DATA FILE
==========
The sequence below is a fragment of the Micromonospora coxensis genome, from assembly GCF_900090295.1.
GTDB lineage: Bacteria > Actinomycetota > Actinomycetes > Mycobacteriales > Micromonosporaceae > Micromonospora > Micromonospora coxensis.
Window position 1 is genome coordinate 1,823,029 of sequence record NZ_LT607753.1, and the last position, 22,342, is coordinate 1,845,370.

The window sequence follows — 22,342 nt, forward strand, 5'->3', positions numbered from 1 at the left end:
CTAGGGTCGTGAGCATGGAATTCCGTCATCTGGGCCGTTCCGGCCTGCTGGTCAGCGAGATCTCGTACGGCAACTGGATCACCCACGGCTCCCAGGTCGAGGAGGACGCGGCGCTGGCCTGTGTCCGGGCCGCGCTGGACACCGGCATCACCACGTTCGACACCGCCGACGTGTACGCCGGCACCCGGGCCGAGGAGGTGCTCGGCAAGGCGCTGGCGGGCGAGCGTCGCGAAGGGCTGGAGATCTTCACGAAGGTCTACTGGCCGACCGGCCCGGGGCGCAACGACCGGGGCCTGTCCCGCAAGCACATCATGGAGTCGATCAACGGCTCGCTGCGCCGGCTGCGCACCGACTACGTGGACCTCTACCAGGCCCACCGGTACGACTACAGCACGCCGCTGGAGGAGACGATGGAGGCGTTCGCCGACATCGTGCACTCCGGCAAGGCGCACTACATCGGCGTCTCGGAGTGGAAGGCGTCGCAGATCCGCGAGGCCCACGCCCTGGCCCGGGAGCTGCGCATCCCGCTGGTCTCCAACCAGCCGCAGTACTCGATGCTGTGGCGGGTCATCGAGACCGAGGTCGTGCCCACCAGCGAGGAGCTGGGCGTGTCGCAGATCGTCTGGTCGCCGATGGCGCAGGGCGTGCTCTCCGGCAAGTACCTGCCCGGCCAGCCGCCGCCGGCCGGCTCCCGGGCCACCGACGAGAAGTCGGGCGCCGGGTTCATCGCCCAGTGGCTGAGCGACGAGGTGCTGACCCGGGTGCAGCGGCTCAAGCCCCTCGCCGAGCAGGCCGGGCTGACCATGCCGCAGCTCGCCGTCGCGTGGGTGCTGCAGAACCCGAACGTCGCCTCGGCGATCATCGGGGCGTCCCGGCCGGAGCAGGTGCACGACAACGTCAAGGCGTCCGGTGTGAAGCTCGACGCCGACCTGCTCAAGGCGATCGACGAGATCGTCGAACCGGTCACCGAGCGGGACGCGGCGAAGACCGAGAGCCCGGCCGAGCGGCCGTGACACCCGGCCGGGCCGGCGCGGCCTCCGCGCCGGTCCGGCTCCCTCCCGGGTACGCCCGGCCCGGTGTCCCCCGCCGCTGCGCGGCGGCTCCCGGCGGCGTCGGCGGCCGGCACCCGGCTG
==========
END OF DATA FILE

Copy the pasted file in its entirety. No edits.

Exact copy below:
The sequence below is a fragment of the Micromonospora coxensis genome, from assembly GCF_900090295.1.
GTDB lineage: Bacteria > Actinomycetota > Actinomycetes > Mycobacteriales > Micromonosporaceae > Micromonospora > Micromonospora coxensis.
Window position 1 is genome coordinate 1,823,029 of sequence record NZ_LT607753.1, and the last position, 22,342, is coordinate 1,845,370.

The window sequence follows — 22,342 nt, forward strand, 5'->3', positions numbered from 1 at the left end:
CTAGGGTCGTGAGCATGGAATTCCGTCATCTGGGCCGTTCCGGCCTGCTGGTCAGCGAGATCTCGTACGGCAACTGGATCACCCACGGCTCCCAGGTCGAGGAGGACGCGGCGCTGGCCTGTGTCCGGGCCGCGCTGGACACCGGCATCACCACGTTCGACACCGCCGACGTGTACGCCGGCACCCGGGCCGAGGAGGTGCTCGGCAAGGCGCTGGCGGGCGAGCGTCGCGAAGGGCTGGAGATCTTCACGAAGGTCTACTGGCCGACCGGCCCGGGGCGCAACGACCGGGGCCTGTCCCGCAAGCACATCATGGAGTCGATCAACGGCTCGCTGCGCCGGCTGCGCACCGACTACGTGGACCTCTACCAGGCCCACCGGTACGACTACAGCACGCCGCTGGAGGAGACGATGGAGGCGTTCGCCGACATCGTGCACTCCGGCAAGGCGCACTACATCGGCGTCTCGGAGTGGAAGGCGTCGCAGATCCGCGAGGCCCACGCCCTGGCCCGGGAGCTGCGCATCCCGCTGGTCTCCAACCAGCCGCAGTACTCGATGCTGTGGCGGGTCATCGAGACCGAGGTCGTGCCCACCAGCGAGGAGCTGGGCGTGTCGCAGATCGTCTGGTCGCCGATGGCGCAGGGCGTGCTCTCCGGCAAGTACCTGCCCGGCCAGCCGCCGCCGGCCGGCTCCCGGGCCACCGACGAGAAGTCGGGCGCCGGGTTCATCGCCCAGTGGCTGAGCGACGAGGTGCTGACCCGGGTGCAGCGGCTCAAGCCCCTCGCCGAGCAGGCCGGGCTGACCATGCCGCAGCTCGCCGTCGCGTGGGTGCTGCAGAACCCGAACGTCGCCTCGGCGATCATCGGGGCGTCCCGGCCGGAGCAGGTGCACGACAACGTCAAGGCGTCCGGTGTGAAGCTCGACGCCGACCTGCTCAAGGCGATCGACGAGATCGTCGAACCGGTCACCGAGCGGGACGCGGCGAAGACCGAGAGCCCGGCCGAGCGGCCGTGACACCCGGCCGGGCCGGCGCGGCCTCCGCGCCGGTCCGGCTCCCTCCCGGGTACGCCCGGCCCGGTGTCCCCCGCCGCTGCGCGGCGGCTCCCGGCGGCGTCGGCGGCCGGCACCCGGCTG